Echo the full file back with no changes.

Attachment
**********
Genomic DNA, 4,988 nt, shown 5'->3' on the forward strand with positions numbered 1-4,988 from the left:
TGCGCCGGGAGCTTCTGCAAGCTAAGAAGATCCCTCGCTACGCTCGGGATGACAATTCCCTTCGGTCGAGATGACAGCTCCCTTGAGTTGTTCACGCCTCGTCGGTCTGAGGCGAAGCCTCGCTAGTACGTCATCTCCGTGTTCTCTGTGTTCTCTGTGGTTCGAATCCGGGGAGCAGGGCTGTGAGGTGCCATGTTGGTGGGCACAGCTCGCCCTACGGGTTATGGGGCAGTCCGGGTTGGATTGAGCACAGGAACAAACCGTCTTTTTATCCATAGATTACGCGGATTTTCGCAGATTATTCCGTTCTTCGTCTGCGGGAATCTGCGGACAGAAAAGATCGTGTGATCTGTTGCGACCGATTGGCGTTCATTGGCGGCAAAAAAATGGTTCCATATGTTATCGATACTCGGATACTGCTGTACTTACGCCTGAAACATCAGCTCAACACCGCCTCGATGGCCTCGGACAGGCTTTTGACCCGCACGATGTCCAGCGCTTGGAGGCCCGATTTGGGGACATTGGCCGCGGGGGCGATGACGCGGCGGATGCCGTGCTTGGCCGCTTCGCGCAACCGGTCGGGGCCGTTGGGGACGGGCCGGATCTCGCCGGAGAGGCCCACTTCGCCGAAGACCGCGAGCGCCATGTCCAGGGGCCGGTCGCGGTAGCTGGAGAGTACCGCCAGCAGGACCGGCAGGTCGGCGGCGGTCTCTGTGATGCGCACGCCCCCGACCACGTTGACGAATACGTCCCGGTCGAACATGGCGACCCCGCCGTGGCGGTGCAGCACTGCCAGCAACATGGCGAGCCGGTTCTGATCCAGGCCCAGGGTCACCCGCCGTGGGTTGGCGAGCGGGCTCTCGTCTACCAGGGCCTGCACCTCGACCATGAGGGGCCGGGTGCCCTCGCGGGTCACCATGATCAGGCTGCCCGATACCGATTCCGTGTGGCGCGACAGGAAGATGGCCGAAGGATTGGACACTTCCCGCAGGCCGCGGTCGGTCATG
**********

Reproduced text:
Genomic DNA, 4,988 nt, shown 5'->3' on the forward strand with positions numbered 1-4,988 from the left:
TGCGCCGGGAGCTTCTGCAAGCTAAGAAGATCCCTCGCTACGCTCGGGATGACAATTCCCTTCGGTCGAGATGACAGCTCCCTTGAGTTGTTCACGCCTCGTCGGTCTGAGGCGAAGCCTCGCTAGTACGTCATCTCCGTGTTCTCTGTGTTCTCTGTGGTTCGAATCCGGGGAGCAGGGCTGTGAGGTGCCATGTTGGTGGGCACAGCTCGCCCTACGGGTTATGGGGCAGTCCGGGTTGGATTGAGCACAGGAACAAACCGTCTTTTTATCCATAGATTACGCGGATTTTCGCAGATTATTCCGTTCTTCGTCTGCGGGAATCTGCGGACAGAAAAGATCGTGTGATCTGTTGCGACCGATTGGCGTTCATTGGCGGCAAAAAAATGGTTCCATATGTTATCGATACTCGGATACTGCTGTACTTACGCCTGAAACATCAGCTCAACACCGCCTCGATGGCCTCGGACAGGCTTTTGACCCGCACGATGTCCAGCGCTTGGAGGCCCGATTTGGGGACATTGGCCGCGGGGGCGATGACGCGGCGGATGCCGTGCTTGGCCGCTTCGCGCAACCGGTCGGGGCCGTTGGGGACGGGCCGGATCTCGCCGGAGAGGCCCACTTCGCCGAAGACCGCGAGCGCCATGTCCAGGGGCCGGTCGCGGTAGCTGGAGAGTACCGCCAGCAGGACCGGCAGGTCGGCGGCGGTCTCTGTGATGCGCACGCCCCCGACCACGTTGACGAATACGTCCCGGTCGAACATGGCGACCCCGCCGTGGCGGTGCAGCACTGCCAGCAACATGGCGAGCCGGTTCTGATCCAGGCCCAGGGTCACCCGCCGTGGGTTGGCGAGCGGGCTCTCGTCTACCAGGGCCTGCACCTCGACCATGAGGGGCCGGGTGCCCTCGCGGGTCACCATGATCAGGCTGCCCGATACCGATTCCGTGTGGCGCGACAGGAAGATGGCCGAAGGATTGGACACTTCCCGCAGGCCGCGGTCGGTCATG